On Monday (Oct. 7), California’s Gov. Gavin Newsom gave the green light to a law that allows pharmacies to sell HIV medication without a prescription. According to the Los Angeles Times, insurance companies will be prohibited from mandating proof for the need for the medication.
In a statement, Newsom stressed that science’s strides in providing care for HIV patients continue to grow with each breakthrough. “All Californians deserve access to PrEP and PEP, two treatments that have transformed our fight against HIV and AIDS,” he said. “I applaud the Legislature for taking action to expand access to these treatments and getting us close to ending HIV and AIDS for good.”
Ultimately, this new law hopes to reduce the transmission of HIV with easier access to the medication. Pre-exposure prophylaxis (PrEP) and post-exposure prophylaxis (PEP) are two of the drugs that will be administered without a prescription. According to the Center for Disease Control and Prevention (CDC), people with HIV who take their medicine on a regular basis decrease the likelihood of their partner(s) contracting the disease through sexual intercourse. The medical website also notes that in 2017, blacks/African Americans in the United States made up 43 percent of new HIV diagnoses.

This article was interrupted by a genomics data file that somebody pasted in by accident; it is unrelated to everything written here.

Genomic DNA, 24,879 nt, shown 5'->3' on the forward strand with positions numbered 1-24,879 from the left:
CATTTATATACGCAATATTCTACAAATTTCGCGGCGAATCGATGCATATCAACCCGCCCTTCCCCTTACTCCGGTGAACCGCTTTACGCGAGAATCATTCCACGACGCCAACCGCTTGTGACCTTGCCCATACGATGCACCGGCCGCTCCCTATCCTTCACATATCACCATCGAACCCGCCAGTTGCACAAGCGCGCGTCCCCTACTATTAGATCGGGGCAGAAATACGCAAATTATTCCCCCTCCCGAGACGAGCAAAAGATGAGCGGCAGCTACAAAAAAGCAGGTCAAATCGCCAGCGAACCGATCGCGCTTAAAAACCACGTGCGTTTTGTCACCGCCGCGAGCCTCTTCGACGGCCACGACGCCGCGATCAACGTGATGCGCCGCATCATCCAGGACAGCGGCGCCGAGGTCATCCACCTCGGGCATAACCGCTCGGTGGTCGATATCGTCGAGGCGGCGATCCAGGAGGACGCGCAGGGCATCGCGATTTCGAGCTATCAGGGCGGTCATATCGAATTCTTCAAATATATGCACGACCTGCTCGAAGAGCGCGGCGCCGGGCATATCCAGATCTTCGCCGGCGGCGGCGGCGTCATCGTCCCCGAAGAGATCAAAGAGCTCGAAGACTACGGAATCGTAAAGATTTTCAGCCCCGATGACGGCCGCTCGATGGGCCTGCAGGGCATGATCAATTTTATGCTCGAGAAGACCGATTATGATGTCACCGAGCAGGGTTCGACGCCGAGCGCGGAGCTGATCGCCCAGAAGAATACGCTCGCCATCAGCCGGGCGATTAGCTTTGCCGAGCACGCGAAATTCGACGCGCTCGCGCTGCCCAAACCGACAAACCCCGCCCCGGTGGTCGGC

In addition to this legislature, a new law (SB 464) mandates perinatal administrators to undergo an implicit bias training concerning pregnant black women patients. The maternal mortality rate among black women continues to reach a fever pitch. The disproportionate effect of the maternal mortality rate on this community is a public health crisis and a major health equity issue,” Newsom said. Black women are three to four times more likely to die from childbirth than white women, according to the CDC.